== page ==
Activity 2: Engineering Project. Using sugar cubes and icing, build a Great Wall model including walls and two towers. This project doesn’t come with step-by-step directions, but you will need sugar cubes and white icing as well as card stock or cardboard as your base. Here’s your inspiration. Let your child use their imaginations and the pictures in the books and the link in Activity 1 to create their model.
If you have multiple children, have them each work on their own portion of the wall and then unite them. When doing this, have the children decide on measurements before getting started so that their walls will have the same heights and widths. (Secret math assignment for the win! 😉)
While they build (or afterwards), read one of these two books: The Great Wall of China by Leonard Everett Fisher or You Wouldn’t Want to Work on the Great Wall of China! by Jacqueline Morely.
Activity 1: Research. Learn about the Terracotta Warriors in this short video.
Activity 2: Create your own version of a terracotta warrior with modeling clay using this post as inspiration.
Today, there are many different religions practiced in China. But ancient China was the birthplace of several religious and philosophical ideas that now exist all over the world.
Activity 1: Research. Let’s learn about three of China’s main religious beliefs on this website.
Activity 2: Every civilization has a creation story. Read this virtual story book to hear China’s. Make comparisons from other creations stories your child might be familiar with.
Activity 3: Let’s learn about Confucius! Read this link for a brief overview. Next, watch this video.
Let’s use the words of Confucius as copywork. Read and discuss some of these famous quotes of Confucius and pick one to practice copywork.
***Click here for more tips on how to do copywork.
Activity 4: Writing. For today’s writing activity, we’ve provided a few prompt ideas below. Let your child pick the one they would like to write about!
- What would you like to ask someone who follows one of the religious/philosophical beliefs we learned about? Make a list of 5-10 questions.
- What common ideas can you find in your family values and the ones that Confucius is quoted saying?
- Using your comic book writing paper, write a story about what you think it was like to be a wall builder.
- Pretend you are Confucius for the day! Write 5-10 of your own wisdom quotes. (And don’t be afraid to get silly! Maybe your wisdom could be, “Eating pizza too hot will result in a burned tongue.” 😜)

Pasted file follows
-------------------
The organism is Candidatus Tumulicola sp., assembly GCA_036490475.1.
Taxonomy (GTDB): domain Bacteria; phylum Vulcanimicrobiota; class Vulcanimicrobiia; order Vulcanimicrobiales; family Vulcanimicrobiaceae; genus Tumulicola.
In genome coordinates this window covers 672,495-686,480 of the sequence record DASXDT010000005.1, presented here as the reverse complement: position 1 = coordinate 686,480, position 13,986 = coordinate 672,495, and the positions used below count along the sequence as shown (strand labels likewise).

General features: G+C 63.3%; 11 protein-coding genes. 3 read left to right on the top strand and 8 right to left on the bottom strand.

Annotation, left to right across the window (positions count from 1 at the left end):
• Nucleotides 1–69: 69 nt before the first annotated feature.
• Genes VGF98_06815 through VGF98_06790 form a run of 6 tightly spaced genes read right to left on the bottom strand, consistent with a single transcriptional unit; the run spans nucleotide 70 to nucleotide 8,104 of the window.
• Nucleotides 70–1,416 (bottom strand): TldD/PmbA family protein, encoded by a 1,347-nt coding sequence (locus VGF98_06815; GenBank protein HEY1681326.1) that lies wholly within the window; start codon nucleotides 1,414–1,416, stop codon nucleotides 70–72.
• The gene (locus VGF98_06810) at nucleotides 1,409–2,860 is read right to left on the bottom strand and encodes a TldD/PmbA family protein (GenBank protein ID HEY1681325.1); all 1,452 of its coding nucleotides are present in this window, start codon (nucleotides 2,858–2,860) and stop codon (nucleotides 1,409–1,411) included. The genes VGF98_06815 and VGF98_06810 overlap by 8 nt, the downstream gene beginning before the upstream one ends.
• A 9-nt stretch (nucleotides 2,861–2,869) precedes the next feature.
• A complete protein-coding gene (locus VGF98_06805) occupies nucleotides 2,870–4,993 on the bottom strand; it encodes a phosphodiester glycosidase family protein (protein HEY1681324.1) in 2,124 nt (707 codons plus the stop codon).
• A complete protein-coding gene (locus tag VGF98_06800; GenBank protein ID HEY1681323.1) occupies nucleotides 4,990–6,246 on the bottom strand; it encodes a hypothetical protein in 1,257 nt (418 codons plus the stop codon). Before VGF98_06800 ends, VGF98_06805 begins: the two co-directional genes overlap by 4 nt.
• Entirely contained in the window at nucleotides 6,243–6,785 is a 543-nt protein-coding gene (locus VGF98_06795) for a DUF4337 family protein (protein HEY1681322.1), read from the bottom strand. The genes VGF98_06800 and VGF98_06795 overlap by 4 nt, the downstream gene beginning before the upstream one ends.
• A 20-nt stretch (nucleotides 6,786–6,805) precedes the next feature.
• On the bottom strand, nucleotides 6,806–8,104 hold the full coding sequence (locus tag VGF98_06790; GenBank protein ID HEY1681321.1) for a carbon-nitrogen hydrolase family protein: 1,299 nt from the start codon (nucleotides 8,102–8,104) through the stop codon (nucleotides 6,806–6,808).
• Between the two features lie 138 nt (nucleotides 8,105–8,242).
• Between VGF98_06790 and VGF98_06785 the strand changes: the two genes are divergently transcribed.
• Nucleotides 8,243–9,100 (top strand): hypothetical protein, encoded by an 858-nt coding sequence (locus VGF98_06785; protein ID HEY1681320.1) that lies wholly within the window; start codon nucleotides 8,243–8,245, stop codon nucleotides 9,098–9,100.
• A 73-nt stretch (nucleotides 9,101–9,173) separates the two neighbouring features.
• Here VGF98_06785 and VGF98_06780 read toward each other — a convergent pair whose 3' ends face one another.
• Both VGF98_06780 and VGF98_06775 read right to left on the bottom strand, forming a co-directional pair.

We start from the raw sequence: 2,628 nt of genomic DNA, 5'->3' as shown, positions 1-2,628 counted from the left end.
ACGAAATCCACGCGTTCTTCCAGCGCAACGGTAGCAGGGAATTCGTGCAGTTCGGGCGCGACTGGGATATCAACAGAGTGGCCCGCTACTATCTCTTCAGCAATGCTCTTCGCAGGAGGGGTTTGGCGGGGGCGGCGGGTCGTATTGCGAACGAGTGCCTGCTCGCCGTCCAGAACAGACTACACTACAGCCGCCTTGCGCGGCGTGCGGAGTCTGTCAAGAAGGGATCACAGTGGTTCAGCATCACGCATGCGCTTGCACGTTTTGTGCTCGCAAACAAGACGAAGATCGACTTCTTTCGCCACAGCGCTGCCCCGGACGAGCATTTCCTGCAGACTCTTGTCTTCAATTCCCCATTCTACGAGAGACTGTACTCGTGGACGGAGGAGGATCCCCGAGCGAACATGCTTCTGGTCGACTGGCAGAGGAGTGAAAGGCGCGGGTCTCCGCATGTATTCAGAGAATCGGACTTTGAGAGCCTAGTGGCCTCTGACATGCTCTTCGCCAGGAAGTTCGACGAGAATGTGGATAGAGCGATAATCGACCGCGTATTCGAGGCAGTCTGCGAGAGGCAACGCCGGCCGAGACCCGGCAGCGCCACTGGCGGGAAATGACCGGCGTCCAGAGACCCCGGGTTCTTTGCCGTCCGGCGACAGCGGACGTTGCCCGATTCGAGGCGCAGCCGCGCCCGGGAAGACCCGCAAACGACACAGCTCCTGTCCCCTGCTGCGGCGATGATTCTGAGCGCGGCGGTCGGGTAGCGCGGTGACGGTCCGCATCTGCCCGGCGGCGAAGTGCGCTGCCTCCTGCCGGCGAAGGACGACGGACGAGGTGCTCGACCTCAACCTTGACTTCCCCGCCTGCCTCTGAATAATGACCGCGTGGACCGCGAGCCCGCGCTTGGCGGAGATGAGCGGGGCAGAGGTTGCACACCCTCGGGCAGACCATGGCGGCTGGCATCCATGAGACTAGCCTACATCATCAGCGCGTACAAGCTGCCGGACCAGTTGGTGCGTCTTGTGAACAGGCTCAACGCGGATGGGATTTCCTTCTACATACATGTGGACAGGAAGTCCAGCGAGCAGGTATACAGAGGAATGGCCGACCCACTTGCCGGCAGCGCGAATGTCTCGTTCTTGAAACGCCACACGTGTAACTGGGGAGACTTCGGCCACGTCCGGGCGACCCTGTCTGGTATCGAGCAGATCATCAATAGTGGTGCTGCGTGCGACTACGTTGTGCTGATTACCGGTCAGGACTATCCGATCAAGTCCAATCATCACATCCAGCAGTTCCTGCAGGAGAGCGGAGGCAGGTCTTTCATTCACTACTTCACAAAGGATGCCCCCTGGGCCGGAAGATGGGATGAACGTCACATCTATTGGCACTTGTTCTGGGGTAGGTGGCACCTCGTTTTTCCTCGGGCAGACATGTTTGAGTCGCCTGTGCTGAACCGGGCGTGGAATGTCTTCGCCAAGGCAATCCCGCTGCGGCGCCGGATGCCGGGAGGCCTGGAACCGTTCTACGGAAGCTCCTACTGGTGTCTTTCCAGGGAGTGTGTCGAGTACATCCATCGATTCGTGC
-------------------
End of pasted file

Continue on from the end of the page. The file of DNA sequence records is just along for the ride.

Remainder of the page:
Instead of preparing food in this lesson, we encourage you to take your family to a local Chinese restaurant to enjoy the cuisine and perhaps some of the culture. This lesson will prepare you for your visit with stories, history, chopstick practice (which also works those fine motor skills!), and language. 吃好喝好! (Chī hǎo hē hǎo, or “Enjoy your meal!” (source) Want to hear it out loud? Watch this video.
Activity 1: Prepare for your restaurant visit by reading or listening to The Story of Chopsticks. Read the author’s note in the back of the book.
Activity 2: Watch this video to learn how to use chopsticks. You might also want to try this “helper” if you have younger children also participating in this activity.
Now let’s practice using chopsticks with a little game! Start by filling a bowl with large pom poms and have your child transfer them to a second bowl using chopsticks. After a bit of practice, make it a game! Put the bowl of pom poms on one side of the room and the second empty bowl on the other side. Have your child pick up the pom poms with their chopsticks and try running across the room and placing the pom pom in your second bowl without dropping it on the way. If you have more than one child, have them race and see who gets more pompoms in their bowl. (Or you can race your child yourself!)
Activity 3: Let’s learn some basic greetings in preparation for your visit to a Chinese restaurant. The language spoken by the majority of the Chinese population is Mandarin. You can try learning to say hello, thank you, you’re welcome, and goodbye with this video. This other video teaches other basic expressions in a more playful way. Choose the video your child will enjoy more, or watch them both!
Activity 4: Read this post to learn about the variety of food in Chinese cuisine. If any of the vegetables or other ingredients are new to your child, dig a little deeper and talk about how they are grown or prepared in your area.